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Species Camponotus pennsylvanicus - Eastern Black Carpenter Ant

Ant behavior - Camponotus pennsylvanicus - female wasp or queen ant? - Camponotus pennsylvanicus Ant #2 - Camponotus pennsylvanicus ant  - Camponotus pennsylvanicus Camponotus queen? - Camponotus pennsylvanicus large black ant - Camponotus pennsylvanicus Eastern Black Carpenter Ant - Camponotus pennsylvanicus Camponotus pennsylvanicus
Kingdom Animalia (Animals)
Phylum Arthropoda (Arthropods)
Subphylum Hexapoda (Hexapods)
Class Insecta (Insects)
Order Hymenoptera (Ants, Bees, Wasps and Sawflies)
No Taxon (Aculeata - Ants, Bees and Stinging Wasps)
Superfamily Formicoidea (Ants)
Family Formicidae (Ants)
Subfamily Formicinae
Tribe Camponotini
Genus Camponotus (Carpenter Ants)
No Taxon (Subgenus Camponotus)
Species pennsylvanicus (Eastern Black Carpenter Ant)
Other Common Names
Known simply as the black carpenter ant in the East and Midwest, I suggest prefacing with "Eastern" to distinguish from C. modoc.
Explanation of Names
Camponotus pennsylvanicus (De Geer, 1773)
6-7 mm smallest minor worker
12-14 mm large major worker
15-18 mm queen
e US to BC - AntWeb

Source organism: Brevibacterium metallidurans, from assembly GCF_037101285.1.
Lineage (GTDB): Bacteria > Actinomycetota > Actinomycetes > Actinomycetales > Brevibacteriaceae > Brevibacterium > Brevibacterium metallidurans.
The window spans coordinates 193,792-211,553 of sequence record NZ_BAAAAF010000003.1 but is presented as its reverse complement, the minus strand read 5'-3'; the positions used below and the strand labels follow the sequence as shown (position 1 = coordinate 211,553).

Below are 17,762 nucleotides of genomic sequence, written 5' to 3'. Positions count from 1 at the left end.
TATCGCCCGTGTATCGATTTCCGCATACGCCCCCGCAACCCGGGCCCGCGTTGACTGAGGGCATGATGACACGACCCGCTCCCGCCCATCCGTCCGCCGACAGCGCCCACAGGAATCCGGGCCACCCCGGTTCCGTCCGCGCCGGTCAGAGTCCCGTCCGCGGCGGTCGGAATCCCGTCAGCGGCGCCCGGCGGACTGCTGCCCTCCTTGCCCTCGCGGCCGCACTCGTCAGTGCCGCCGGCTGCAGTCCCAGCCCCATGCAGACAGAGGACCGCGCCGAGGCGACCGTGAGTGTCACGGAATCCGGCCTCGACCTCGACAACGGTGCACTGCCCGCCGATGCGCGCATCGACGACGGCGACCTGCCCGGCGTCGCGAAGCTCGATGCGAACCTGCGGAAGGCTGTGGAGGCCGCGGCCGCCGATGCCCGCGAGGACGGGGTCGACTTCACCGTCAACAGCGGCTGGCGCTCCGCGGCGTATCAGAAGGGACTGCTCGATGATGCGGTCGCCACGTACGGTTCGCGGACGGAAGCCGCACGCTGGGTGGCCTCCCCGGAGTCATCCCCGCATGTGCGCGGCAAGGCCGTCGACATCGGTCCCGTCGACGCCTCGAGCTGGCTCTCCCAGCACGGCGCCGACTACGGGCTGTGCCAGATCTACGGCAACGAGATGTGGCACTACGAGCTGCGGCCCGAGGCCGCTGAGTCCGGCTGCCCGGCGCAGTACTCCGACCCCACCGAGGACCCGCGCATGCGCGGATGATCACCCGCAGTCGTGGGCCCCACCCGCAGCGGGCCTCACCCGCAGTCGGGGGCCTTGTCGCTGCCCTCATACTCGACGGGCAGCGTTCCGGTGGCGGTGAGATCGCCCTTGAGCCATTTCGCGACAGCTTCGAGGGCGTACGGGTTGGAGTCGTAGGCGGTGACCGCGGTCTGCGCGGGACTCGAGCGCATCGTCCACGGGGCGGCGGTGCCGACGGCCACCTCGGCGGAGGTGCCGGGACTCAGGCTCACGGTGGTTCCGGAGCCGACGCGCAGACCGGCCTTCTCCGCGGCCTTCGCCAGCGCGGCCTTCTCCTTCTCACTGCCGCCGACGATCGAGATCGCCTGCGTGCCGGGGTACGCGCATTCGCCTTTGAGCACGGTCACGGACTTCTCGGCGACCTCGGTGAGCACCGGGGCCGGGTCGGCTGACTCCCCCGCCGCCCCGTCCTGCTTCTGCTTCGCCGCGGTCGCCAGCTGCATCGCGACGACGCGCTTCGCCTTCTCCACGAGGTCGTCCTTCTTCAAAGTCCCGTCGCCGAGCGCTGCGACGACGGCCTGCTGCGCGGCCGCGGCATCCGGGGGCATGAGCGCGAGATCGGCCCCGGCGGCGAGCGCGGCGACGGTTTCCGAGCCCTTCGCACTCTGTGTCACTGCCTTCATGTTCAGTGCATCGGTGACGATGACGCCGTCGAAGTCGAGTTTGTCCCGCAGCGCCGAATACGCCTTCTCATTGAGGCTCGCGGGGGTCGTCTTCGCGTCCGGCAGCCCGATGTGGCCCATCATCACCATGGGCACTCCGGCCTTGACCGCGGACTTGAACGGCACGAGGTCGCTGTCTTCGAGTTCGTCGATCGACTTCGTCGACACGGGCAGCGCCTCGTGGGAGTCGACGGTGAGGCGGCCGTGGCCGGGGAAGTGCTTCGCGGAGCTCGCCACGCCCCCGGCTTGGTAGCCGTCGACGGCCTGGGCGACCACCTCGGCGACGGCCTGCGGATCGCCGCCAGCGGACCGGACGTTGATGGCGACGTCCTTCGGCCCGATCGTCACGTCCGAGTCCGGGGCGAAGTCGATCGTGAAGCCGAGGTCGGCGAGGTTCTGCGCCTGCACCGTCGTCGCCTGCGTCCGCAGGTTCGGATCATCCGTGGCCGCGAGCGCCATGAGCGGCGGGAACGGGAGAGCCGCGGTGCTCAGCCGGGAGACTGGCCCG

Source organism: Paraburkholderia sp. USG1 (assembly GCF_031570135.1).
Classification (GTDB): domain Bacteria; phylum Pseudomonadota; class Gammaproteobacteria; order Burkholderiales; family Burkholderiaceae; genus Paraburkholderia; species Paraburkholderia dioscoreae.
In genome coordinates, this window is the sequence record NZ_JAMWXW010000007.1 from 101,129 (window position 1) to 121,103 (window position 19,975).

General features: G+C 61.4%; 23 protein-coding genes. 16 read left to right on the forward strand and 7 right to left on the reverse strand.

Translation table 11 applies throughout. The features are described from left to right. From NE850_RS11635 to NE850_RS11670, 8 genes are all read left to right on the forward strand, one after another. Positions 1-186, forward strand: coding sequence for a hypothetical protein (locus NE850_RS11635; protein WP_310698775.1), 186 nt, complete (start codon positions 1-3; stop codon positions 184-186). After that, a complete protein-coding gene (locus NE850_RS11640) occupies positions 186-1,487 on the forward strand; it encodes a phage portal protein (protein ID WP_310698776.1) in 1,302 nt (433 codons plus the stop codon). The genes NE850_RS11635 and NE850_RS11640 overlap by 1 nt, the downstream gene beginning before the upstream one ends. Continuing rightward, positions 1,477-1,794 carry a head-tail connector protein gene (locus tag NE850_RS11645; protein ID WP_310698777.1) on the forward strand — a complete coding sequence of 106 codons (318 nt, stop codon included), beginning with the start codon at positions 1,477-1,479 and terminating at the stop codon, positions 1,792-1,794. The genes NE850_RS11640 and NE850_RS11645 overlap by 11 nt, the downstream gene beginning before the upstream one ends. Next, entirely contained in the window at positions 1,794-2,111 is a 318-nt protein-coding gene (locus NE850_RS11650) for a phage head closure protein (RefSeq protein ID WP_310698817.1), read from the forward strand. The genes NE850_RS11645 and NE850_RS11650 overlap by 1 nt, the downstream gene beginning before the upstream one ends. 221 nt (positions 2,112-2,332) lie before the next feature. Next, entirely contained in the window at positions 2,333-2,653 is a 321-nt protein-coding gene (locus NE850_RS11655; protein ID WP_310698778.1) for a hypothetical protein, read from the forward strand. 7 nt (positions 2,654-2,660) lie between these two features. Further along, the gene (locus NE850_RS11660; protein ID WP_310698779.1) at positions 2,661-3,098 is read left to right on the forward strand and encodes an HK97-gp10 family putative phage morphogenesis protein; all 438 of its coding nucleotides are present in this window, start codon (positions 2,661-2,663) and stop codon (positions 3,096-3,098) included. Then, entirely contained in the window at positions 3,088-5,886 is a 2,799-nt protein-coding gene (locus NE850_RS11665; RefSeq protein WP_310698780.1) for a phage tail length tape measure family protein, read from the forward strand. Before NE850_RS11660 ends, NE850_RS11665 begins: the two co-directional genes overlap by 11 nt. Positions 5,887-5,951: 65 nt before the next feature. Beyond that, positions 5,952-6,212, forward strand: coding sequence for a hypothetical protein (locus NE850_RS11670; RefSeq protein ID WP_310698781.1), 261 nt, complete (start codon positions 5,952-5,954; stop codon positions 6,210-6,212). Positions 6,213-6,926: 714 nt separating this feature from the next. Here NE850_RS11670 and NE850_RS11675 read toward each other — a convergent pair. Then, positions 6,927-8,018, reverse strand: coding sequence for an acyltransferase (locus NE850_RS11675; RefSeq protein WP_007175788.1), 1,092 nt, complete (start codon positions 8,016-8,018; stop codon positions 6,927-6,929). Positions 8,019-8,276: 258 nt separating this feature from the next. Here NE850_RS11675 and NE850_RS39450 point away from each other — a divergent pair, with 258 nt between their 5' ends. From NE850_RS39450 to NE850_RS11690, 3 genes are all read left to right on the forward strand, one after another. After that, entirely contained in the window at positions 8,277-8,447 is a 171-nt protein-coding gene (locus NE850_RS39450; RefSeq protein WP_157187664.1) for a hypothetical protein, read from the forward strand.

Broadleaf and mixed forests (both floodplain and upland), woodlands, tree-studded parks, cemeteries, and lawns. The nest is in dead, usually already rotten wood. Occasionally nest in wooden buildings, typically where wet or dry rot has softened the wood. Probably increasing in numbers and distribution in the West due to extensive tree planting in the Plains.
Workers active throughout the warm part of the year, dormant and torpid in winter, even when warmed up.
Sweets and protein, acquired from extrafloral nectaries, honeydew of aphids and hoppers, and scavenging or hunting soft-bodied insects.
Life Cycle
Mating flights are usually on the first warm humid afternoons in spring, but alates are reared in late summer and a few may fly in fall in a small nest under bark of a rotten log, usually on the forest floor, but sometimes in a dead limb or gall in a tree. Mated queens rear the first brood of 3-10 small workers during the summer following spring matign flights. Those that fly in fall apparently do not survive. Mature colonies may live for 15 or more years, and may become essentially immortal by adding queens in peripheral portions of arboreal nests after mating flights.
Click on the image below for a series showing Black Carpenter Ants attacking a Citronella Ant nest.
See Also
"C. herculeanus is very similar, but with dark red propodaeum and legs, and a less showy golden pubescence on the "abdomen" (metasoma)." -- Richard Vernier
C. herculeanus is, however, a more northern species, with most of its range in Canada. -- added by James Trager
Internet References